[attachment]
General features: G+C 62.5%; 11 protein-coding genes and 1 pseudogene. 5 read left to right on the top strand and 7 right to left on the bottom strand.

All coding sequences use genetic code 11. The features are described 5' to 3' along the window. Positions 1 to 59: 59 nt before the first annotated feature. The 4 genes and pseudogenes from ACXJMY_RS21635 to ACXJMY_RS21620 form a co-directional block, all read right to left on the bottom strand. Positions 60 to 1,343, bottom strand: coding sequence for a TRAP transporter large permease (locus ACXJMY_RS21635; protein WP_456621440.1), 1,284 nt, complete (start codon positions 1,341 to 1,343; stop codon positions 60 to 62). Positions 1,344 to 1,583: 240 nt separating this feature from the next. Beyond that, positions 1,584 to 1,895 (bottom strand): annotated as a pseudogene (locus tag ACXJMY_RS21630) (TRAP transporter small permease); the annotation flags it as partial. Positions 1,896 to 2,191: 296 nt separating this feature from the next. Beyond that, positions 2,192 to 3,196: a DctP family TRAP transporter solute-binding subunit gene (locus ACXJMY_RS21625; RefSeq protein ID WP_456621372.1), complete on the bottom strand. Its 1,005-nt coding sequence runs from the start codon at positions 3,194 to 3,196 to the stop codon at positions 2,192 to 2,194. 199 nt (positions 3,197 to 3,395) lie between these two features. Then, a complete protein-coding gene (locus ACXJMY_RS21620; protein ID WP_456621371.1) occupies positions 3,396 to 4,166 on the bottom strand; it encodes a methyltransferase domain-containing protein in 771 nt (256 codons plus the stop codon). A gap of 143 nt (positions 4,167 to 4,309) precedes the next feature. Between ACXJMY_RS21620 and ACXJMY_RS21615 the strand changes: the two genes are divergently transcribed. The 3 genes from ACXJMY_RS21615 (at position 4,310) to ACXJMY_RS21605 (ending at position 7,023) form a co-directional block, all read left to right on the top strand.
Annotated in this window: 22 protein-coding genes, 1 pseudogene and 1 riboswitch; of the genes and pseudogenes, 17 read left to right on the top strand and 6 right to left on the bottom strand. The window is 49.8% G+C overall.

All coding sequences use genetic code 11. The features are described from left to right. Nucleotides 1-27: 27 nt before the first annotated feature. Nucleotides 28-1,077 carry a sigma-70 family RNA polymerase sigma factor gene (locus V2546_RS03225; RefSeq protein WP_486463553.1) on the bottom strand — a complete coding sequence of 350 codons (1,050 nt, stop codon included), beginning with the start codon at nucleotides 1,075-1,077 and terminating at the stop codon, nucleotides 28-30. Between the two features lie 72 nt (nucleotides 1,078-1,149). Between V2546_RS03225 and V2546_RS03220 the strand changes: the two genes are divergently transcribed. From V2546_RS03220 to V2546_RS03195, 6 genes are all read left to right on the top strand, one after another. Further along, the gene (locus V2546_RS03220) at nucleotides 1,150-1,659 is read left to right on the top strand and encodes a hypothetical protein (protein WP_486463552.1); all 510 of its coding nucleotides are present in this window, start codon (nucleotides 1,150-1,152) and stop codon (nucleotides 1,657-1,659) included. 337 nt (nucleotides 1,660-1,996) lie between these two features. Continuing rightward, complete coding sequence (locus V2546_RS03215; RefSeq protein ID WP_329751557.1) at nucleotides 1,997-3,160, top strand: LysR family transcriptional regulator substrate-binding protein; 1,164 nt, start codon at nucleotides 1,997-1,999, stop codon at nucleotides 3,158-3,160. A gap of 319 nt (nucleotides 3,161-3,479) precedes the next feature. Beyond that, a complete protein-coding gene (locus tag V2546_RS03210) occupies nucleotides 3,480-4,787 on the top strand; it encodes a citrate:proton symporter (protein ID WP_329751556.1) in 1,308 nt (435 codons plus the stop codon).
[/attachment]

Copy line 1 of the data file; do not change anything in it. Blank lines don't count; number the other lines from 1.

General features: G+C 62.5%; 11 protein-coding genes and 1 pseudogene. 5 read left to right on the top strand and 7 right to left on the bottom strand.